Iraqis on strike after call from Shiite cleric

Protesters gather along the Tigris river in Baghdad, Iraq

Baghdad,  Iraqis went on a strike in the capital Baghdad and other cities, following a call by influential Shiite cleric Muqtada al-Sadr.

The Head of the media office of the General Association for Oil and Gas Workers, Mohamed al-Hosny, told Efe over the phone on Sunday that large numbers of the syndicate members joined the strike but gave no further details on the exact figure.

On Saturday, the syndicate announced the strike “in solidarity with the protesters.”

Demonstrators in the southern Iraqi city of Basra burned tires and blocked roads, while governors of the cities of Babylon, Dhi Qar, Maysan, and Wasit declared Sunday a public holiday.

A civil servant from Babylon, named Zaynab, told Efe that she had not gone to work, adding she decided do so in solidarity with the protesters.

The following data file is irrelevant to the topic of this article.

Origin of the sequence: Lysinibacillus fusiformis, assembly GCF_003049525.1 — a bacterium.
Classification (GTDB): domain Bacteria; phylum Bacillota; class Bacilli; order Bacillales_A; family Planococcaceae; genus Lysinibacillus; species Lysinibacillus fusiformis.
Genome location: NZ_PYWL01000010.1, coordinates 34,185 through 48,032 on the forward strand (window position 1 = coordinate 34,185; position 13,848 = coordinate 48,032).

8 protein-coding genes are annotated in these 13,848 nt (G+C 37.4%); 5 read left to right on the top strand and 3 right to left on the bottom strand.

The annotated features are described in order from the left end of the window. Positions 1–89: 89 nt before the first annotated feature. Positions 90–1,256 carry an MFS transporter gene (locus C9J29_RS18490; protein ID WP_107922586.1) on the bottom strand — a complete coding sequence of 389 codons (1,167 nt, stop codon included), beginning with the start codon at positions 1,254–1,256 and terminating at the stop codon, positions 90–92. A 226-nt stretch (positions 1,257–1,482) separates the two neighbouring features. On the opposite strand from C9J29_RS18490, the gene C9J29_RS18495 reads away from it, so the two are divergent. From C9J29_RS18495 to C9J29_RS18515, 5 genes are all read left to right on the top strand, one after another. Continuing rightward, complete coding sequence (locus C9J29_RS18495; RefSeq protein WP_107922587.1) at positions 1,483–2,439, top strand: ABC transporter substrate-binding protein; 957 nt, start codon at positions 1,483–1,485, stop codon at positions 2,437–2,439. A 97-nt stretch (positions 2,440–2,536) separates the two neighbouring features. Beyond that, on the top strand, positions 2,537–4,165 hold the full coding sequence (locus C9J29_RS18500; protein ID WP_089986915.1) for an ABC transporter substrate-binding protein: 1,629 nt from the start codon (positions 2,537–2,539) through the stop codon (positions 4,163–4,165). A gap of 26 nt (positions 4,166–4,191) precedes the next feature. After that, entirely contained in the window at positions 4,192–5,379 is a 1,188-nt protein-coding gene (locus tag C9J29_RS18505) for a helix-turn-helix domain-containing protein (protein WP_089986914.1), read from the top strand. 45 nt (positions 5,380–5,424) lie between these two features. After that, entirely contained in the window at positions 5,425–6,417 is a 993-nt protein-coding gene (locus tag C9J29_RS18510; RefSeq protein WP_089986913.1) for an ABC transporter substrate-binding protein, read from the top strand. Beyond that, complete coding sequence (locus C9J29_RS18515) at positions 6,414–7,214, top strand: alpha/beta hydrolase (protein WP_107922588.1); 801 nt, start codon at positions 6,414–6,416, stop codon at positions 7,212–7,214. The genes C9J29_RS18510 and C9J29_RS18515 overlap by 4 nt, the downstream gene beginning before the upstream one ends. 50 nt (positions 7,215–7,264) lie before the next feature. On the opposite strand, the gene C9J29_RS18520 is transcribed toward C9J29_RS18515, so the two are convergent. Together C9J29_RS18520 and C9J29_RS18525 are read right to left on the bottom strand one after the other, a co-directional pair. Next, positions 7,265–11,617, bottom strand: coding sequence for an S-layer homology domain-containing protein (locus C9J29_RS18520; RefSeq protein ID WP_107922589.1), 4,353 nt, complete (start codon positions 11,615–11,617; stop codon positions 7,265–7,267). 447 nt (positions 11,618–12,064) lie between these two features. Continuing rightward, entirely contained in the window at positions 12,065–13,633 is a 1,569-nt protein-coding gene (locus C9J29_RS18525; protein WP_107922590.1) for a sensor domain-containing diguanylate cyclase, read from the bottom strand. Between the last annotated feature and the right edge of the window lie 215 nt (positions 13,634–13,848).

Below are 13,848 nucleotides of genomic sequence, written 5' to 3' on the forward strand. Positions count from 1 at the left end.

Parliament member of al-Sadr-led Saairun Alliance Salam al-Shamry described in a statement the Shiite cleric’s call for a voluntary strike as an important step to support reform and change.

“The government should speed up implementing the demands of the peaceful demonstrators and all Iraqis in reforming and fighting corruption and its symbols,” al-Shamry added in a statement.

“Or else, there are other peaceful ways to put things in the right place.”

Demonstrations erupted on 1 October and spread through the capital and other regions of Iraq due to outrage over the lack of public services and employment opportunities.

At least 320 people have died and over 15,000 others have been injured, including members of the security forces in the ongoing unrest, according to figures issued by the Iraqi High Commission for Human Rights.